The following is a chapter from the book “List of Twelve: 12 Terrifying True Crime Murder Cases (Vol 4)”
Jiverly Antares Wong
Jiverly Antares Wong sat quietly as he waited for his number to be called at the Binghamton American Civic Association in New York. He was there to apply for benefits, as he was recently laid off from his job at the Shop-Vac Factory, which was closing its plant in Binghamton.
In South Vietnam, Wong could barely speak English even though he had been living in the United States for almost ten years.
His number was finally called, and Wong walked up to the window of the benefits representative. Seeing that Wong was having a difficult time expressing himself in English, she gave him a phone number that assisted Chinese and Japanese speakers. Wong became insulted and told her that he was Vietnamese and stormed out of the building.
What that representative did not know was that Wong would come back and catapult the Binghamton American Civic Center into international news as the site of a mass shooting.
Resistant to Change
Wong was born on December 8th, 1967. He was the second oldest of four children. His family moved to the United States from Vietnam in July 1990, when he was 22. They were able to come to America because of their refugee status. He became an American citizen in November 1995.
While the rest of his family were able to integrate into American society, Wong did not. Among the things that frustrated him was finding work and the language barrier; he did not want to learn to speak English. Because of this, he found his employment opportunities limited.
Of Pride, Secrecy, and Conspiracies
After gaining citizenship, the family moved to Ontario, Canada, where they lived for a few years before moving to upstate New York. Wong moved to Inglewood, California in 2000. He believed he would feel more at home in the Los Angeles area because of its Korean community. Over the next 20 years, he would frequently move between Los Angeles and New York.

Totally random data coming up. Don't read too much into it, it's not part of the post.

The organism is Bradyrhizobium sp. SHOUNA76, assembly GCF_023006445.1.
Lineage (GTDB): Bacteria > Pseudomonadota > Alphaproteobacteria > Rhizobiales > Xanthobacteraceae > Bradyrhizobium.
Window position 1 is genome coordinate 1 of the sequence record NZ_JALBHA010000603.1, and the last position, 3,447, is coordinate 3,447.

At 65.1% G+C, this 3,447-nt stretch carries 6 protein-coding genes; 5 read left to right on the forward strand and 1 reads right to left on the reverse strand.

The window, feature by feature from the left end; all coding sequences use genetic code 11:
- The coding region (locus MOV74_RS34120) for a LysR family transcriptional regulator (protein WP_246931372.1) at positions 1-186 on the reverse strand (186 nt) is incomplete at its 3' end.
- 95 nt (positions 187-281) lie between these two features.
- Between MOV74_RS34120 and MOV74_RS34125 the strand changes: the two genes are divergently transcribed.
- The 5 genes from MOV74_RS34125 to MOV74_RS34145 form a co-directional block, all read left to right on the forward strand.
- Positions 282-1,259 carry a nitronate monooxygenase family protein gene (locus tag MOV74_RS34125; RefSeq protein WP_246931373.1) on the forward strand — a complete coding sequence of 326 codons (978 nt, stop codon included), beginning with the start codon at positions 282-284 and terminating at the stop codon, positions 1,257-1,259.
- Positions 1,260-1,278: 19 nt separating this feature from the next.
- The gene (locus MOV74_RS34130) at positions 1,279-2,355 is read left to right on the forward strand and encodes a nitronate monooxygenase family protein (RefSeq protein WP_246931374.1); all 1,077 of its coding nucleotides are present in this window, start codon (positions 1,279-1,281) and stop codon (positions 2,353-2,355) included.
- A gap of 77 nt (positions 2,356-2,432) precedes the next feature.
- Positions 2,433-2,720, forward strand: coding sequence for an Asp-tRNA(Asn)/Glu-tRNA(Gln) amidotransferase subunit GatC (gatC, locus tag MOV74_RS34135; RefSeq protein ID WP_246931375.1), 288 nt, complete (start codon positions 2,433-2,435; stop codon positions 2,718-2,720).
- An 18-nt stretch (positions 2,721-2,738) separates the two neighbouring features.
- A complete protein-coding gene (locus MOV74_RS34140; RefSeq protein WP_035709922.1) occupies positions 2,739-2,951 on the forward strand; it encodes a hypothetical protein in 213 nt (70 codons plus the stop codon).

He rented a studio apartment close to Los Angeles Airport. His only window offered a view of a brick wall. For seven years, he lived there and worked for a company that made sushi, earning $9.00 an hour. He led a quiet life and did not socialize, as he was an introvert and very secretive, so secretive that he got married and did not tell his family. The marriage lasted seven years.
There were two things that Wong had strong feelings about: making his parents proud, and guns. Because of his culture, he grew up believing that he needed to be able to provide for his parents and family, even though they lived in New York. The pressure he was facing was because his parents and siblings were more successful than he was. They had assimilated into their community and could speak English reasonably well.
He struggled with his English and could barely support himself; he had been arrested for passing a bad check. He also had an encounter with the police when he experienced a minor traffic accident. From these two incidents, Wong developed a paranoia about the police, believing they were conspiring to get him.